Kalksalpeter, nitrocalcite, Norwegian saltpeter, lime nitrate
|Jmol interactive 3D||Image|
|Molar mass||164.088 g/mol (anhydrous)
236.15 g/mol (tetrahydrate)
|Density||2.504 g/cm3 (anhydrous)
1.896 g/cm3 (tetrahydrate)
|Melting point||561 °C (1,042 °F; 834 K) (anhydrous)
42.7 °C (109 °F; 316 K) (tetrahydrate)
|Boiling point||decomposes (anhydrous)
132 °C (270 °F; 405 K) (tetrahydrate)
1212 g/L (20 °C)
2710 g/L (40 °C)
1950 g/L (0 °C)
1290 g/L (20 °C)
3630 g/L (100 °C)
|Solubility||soluble in ammonia
almost insoluble in nitric acid
|Solubility in ethanol||51.4 g/100 g (20 °C)
62.9 g/100 g (40 °C)
|Solubility in methanol||134 g/100 g (10 °C)
144 g/100 g (40 °C)
158 g/100 g (60 °C)
|Solubility in acetone||16.8 g/kg (20 °C)|
|Safety data sheet||ICSC 1037|
|Lethal dose or concentration (LD, LC):|
LD50 (Median dose)
|302 mg/kg (rat, oral)|
Except where otherwise noted, data are given for materials in their standard state (at 25 °C [77 °F], 100 kPa).
|what is ?)(|
Calcium nitrate, also called Norgessalpeter (Norwegian saltpeter), is the inorganic compound with the formula Ca(NO3)2. This colourless salt absorbs moisture from the air and is commonly found as a tetrahydrate. It is mainly used as a component in fertilizers but has other applications. Nitrocalcite is the name for a mineral which is a hydrated calcium nitrate that forms as an efflorescence where manure contacts concrete or limestone in a dry environment as in stables or caverns. A variety of related salts are known including calcium ammonium nitrate decahydrate and calcium potassium nitrate decahydrate.
Production and reactivity
Norgessalpeter was the first synthetic nitrogen fertilizer compound to be manufactured. Production began at Notodden, Norway in 1905 by the Birkeland–Eyde process. Most of the world's calcium nitrate is now made in Porsgrunn.
It is produced by treating limestone with nitric acid, followed by neutralization with ammonia:
- CaCO3 + 2 HNO3 → Ca(NO3)2 + CO2 + H2O
It is also an intermediate product of the Odda Process:
- Ca3(PO4)2 + 6 HNO3 + 12 H2O → 2 H3PO4 + 3 Ca(NO3)2 + 12 H2O
- 2 NH4NO3 + Ca(OH)2 → Ca(NO3)2 + 2 NH4OH
- 2 Ca(NO3)2 → 2 CaO + 4 NO2 + O2 ΔH = 369 kJ/mol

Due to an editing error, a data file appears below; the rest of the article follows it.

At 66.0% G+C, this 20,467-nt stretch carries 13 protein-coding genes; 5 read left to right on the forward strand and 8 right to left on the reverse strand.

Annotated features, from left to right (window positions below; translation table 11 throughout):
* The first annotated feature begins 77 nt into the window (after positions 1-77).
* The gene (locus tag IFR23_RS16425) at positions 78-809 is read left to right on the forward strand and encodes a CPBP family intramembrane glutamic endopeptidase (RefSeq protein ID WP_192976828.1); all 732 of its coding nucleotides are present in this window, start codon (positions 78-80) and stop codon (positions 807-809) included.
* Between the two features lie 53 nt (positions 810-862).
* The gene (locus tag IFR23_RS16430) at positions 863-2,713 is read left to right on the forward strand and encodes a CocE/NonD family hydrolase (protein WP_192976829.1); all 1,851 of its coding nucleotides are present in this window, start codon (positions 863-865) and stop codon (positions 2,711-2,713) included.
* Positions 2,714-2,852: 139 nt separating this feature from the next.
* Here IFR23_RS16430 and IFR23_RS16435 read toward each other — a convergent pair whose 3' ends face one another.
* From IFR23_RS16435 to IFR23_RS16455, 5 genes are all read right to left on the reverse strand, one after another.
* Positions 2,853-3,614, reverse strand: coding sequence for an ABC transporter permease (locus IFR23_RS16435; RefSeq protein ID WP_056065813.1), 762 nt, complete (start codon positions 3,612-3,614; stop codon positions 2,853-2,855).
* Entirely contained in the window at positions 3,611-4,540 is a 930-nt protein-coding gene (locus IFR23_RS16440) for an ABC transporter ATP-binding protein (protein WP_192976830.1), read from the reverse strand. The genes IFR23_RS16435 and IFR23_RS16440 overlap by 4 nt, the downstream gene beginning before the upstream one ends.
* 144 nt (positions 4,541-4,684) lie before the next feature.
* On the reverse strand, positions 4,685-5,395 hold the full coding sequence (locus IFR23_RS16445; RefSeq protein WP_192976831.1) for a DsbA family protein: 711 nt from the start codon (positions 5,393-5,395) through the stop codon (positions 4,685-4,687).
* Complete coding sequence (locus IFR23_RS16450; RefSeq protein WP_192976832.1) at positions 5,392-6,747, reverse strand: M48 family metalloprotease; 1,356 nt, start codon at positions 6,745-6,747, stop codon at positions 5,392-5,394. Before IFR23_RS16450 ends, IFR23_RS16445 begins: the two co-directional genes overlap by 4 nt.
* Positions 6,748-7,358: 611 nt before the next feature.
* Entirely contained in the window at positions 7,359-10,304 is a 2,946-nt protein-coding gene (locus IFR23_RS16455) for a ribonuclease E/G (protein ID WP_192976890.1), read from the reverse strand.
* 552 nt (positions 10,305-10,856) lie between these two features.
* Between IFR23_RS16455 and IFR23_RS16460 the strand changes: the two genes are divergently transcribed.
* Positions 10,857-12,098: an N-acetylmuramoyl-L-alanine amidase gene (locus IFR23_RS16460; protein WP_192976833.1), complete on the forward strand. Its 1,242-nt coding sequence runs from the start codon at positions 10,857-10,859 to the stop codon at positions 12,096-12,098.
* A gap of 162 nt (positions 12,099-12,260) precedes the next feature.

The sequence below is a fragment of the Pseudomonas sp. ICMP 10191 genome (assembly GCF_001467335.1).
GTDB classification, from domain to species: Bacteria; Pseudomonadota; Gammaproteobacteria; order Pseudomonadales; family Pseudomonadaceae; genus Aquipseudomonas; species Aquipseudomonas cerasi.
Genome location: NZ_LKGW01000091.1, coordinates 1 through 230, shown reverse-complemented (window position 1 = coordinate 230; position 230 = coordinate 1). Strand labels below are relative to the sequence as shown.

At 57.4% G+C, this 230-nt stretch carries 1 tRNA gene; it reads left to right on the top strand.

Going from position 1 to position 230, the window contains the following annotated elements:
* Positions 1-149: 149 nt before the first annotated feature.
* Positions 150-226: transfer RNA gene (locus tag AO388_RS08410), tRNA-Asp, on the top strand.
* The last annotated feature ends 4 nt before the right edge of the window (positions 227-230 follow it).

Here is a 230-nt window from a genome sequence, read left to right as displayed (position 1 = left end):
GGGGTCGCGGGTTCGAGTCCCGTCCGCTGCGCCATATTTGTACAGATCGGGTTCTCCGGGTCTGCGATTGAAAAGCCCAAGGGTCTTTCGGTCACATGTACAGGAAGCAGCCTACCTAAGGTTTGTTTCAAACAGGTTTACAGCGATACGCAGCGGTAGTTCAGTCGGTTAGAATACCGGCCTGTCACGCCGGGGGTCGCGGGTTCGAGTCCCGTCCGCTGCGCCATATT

Use in fertilizer
As of 1978, only 170,000 tons/year were produced for applications in fertilizers. The fertilizer grade (15.5-0-0 + 19% Ca) is popular in the greenhouse and hydroponics trades; it contains ammonium nitrate and water, as the "double salt" 5Ca(NO3)2.NH4NO3·10H2O. This is called calcium ammonium nitrate. Formulations lacking ammonia are also known: Ca(NO3)2·4H2O (11.9-0-0 + 16.9%Ca). A liquid formulation (9-0-0 + 11% Ca) is also offered. An anhydrous, air-stable derivative is the urea complex Ca(NO3)2·4[OC(NH2)2], which has been sold as Cal-Urea.
Waste water treatment
Calcium nitrate is used in waste water pre-conditioning for odour emission prevention. The waste water pre-conditioning is based on establishing an anoxic biology in the waste water system. In the presence of nitrate, the metabolism for sulfates stops, thus preventing formation of hydrogen sulphide. Additionally easy degradable organic matter is consumed, which otherwise can cause anaerobic conditions downstream as well as odour emissions itself. The concept is also applicable for surplus sludge treatment.
Calcium nitrate is used in set accelerating concrete admixtures. This use with concrete and mortar is based on two effects. The calcium ion accelerates formation of calcium hydroxide and thus precipitation and setting. This effect is used also in cold weather concreting agents as well as some combined plasticizers. The nitrate ion leads to formation of iron hydroxide, whose protective layer reduces corrosion of the concrete reinforcement.
The dissolution of calcium nitrate tetrahydrate is highly endothermic (cooling). For this reason, calcium nitrate tetrahydrate is sometimes used for regenerable cold packs.
- Anatolievich, Kiper Ruslan. "Properties of substance: calcium nitrate". http://chemister.ru. Retrieved 2015-09-09. External link in
- Wolfgang Laue, Michael Thiemann, Erich Scheibler, Karl Wilhelm Wiegand “Nitrates and Nitrites” in Ullmann's Encyclopedia of Industrial Chemistry, 2002, Wiley-VCH, Weinheim.doi:10.1002/14356007.a17_265. Article Online Posting Date: June 15, 2000
- Bentzen, G; Smith, A; Bennett, D; Webster, N; Reinholt, F; Sletholt, E; Hobson, J (1995). "Controlled dosing of nitrate for prevention of H2S in a sewer network and the effects on the subsequent treatment process". Water Science and Technology 31 (7): 293. doi:10.1016/0273-1223(95)00346-O.
- Einarsen, A.M.; ÆeesØy, A.; Rasmussen, A. I.; Bungum, S.; Sveberg, M. (2000). "Biological prevention and removal of hydrogen sulphide in sludge at Lillehammer Wastewater Treatment Plant". Water Sci. Technol. 41 (6): 175–187.
- Justines, H. (2010) "Calcium Nitrate as a Multifunctional Concrete Admixture" Concrete Magazine, Vol 44, No1, p.34. ISSN 0010-5317
- Al-Amoudi, Omar S.Baghabra; Maslehuddin, Mohammed; Lashari, A.N; Almusallam, Abdullah A (2003). "Effectiveness of corrosion inhibitors in contaminated concrete". Cement and Concrete Composites 25 (4–5): 439. doi:10.1016/S0958-9465(02)00084-7.
|Salts and covalent derivatives of the Nitrate ion|